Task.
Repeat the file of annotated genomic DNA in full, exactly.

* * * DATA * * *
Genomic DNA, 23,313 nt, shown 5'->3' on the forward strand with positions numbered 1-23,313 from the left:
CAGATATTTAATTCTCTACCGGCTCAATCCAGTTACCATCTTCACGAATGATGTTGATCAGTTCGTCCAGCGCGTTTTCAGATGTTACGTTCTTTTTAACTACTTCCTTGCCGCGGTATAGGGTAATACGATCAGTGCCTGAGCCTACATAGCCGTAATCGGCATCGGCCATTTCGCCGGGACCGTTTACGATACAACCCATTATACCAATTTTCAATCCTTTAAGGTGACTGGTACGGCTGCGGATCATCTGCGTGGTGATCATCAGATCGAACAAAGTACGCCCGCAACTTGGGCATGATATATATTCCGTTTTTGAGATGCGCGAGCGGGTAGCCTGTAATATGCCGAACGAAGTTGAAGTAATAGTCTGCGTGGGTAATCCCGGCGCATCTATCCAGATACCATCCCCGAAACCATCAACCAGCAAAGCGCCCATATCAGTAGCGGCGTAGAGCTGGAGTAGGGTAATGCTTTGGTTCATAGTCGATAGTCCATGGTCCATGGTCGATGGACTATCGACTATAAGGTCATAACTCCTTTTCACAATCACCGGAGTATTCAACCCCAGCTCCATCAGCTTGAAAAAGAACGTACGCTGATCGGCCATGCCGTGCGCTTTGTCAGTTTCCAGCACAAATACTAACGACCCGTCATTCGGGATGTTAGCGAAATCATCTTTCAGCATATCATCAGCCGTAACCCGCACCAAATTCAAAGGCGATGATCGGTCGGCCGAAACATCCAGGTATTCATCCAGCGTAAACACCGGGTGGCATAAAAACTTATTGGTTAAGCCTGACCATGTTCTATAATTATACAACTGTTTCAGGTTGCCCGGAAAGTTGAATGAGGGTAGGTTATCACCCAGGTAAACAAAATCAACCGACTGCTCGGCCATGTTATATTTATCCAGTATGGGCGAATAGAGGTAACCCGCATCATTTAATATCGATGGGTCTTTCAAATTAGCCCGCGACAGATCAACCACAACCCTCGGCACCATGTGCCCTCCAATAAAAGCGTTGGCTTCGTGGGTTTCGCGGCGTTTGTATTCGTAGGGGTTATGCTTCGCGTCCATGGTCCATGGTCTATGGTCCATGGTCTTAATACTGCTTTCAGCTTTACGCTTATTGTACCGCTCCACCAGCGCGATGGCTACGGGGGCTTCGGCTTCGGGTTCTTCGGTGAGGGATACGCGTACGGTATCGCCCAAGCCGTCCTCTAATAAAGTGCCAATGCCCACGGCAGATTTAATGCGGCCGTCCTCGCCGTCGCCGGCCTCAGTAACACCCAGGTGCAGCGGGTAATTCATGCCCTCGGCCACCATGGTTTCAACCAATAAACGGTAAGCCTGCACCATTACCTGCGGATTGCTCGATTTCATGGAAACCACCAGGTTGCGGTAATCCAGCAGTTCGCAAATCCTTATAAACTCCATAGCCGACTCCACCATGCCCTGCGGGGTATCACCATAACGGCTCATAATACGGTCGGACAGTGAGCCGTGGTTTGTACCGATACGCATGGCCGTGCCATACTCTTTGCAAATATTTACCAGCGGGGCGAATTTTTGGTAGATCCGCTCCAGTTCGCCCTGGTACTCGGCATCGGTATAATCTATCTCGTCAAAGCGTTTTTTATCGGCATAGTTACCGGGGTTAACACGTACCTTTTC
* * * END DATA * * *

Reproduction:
Genomic DNA, 23,313 nt, shown 5'->3' on the forward strand with positions numbered 1-23,313 from the left:
CAGATATTTAATTCTCTACCGGCTCAATCCAGTTACCATCTTCACGAATGATGTTGATCAGTTCGTCCAGCGCGTTTTCAGATGTTACGTTCTTTTTAACTACTTCCTTGCCGCGGTATAGGGTAATACGATCAGTGCCTGAGCCTACATAGCCGTAATCGGCATCGGCCATTTCGCCGGGACCGTTTACGATACAACCCATTATACCAATTTTCAATCCTTTAAGGTGACTGGTACGGCTGCGGATCATCTGCGTGGTGATCATCAGATCGAACAAAGTACGCCCGCAACTTGGGCATGATATATATTCCGTTTTTGAGATGCGCGAGCGGGTAGCCTGTAATATGCCGAACGAAGTTGAAGTAATAGTCTGCGTGGGTAATCCCGGCGCATCTATCCAGATACCATCCCCGAAACCATCAACCAGCAAAGCGCCCATATCAGTAGCGGCGTAGAGCTGGAGTAGGGTAATGCTTTGGTTCATAGTCGATAGTCCATGGTCCATGGTCGATGGACTATCGACTATAAGGTCATAACTCCTTTTCACAATCACCGGAGTATTCAACCCCAGCTCCATCAGCTTGAAAAAGAACGTACGCTGATCGGCCATGCCGTGCGCTTTGTCAGTTTCCAGCACAAATACTAACGACCCGTCATTCGGGATGTTAGCGAAATCATCTTTCAGCATATCATCAGCCGTAACCCGCACCAAATTCAAAGGCGATGATCGGTCGGCCGAAACATCCAGGTATTCATCCAGCGTAAACACCGGGTGGCATAAAAACTTATTGGTTAAGCCTGACCATGTTCTATAATTATACAACTGTTTCAGGTTGCCCGGAAAGTTGAATGAGGGTAGGTTATCACCCAGGTAAACAAAATCAACCGACTGCTCGGCCATGTTATATTTATCCAGTATGGGCGAATAGAGGTAACCCGCATCATTTAATATCGATGGGTCTTTCAAATTAGCCCGCGACAGATCAACCACAACCCTCGGCACCATGTGCCCTCCAATAAAAGCGTTGGCTTCGTGGGTTTCGCGGCGTTTGTATTCGTAGGGGTTATGCTTCGCGTCCATGGTCCATGGTCTATGGTCCATGGTCTTAATACTGCTTTCAGCTTTACGCTTATTGTACCGCTCCACCAGCGCGATGGCTACGGGGGCTTCGGCTTCGGGTTCTTCGGTGAGGGATACGCGTACGGTATCGCCCAAGCCGTCCTCTAATAAAGTGCCAATGCCCACGGCAGATTTAATGCGGCCGTCCTCGCCGTCGCCGGCCTCAGTAACACCCAGGTGCAGCGGGTAATTCATGCCCTCGGCCACCATGGTTTCAACCAATAAACGGTAAGCCTGCACCATTACCTGCGGATTGCTCGATTTCATGGAAACCACCAGGTTGCGGTAATCCAGCAGTTCGCAAATCCTTATAAACTCCATAGCCGACTCCACCATGCCCTGCGGGGTATCACCATAACGGCTCATAATACGGTCGGACAGTGAGCCGTGGTTTGTACCGATACGCATGGCCGTGCCATACTCTTTGCAAATATTTACCAGCGGGGCGAATTTTTGGTAGATCCGCTCCAGTTCGCCCTGGTACTCGGCATCGGTATAATCTATCTCGTCAAAGCGTTTTTTATCGGCATAGTTACCGGGGTTAACACGTACCTTTTC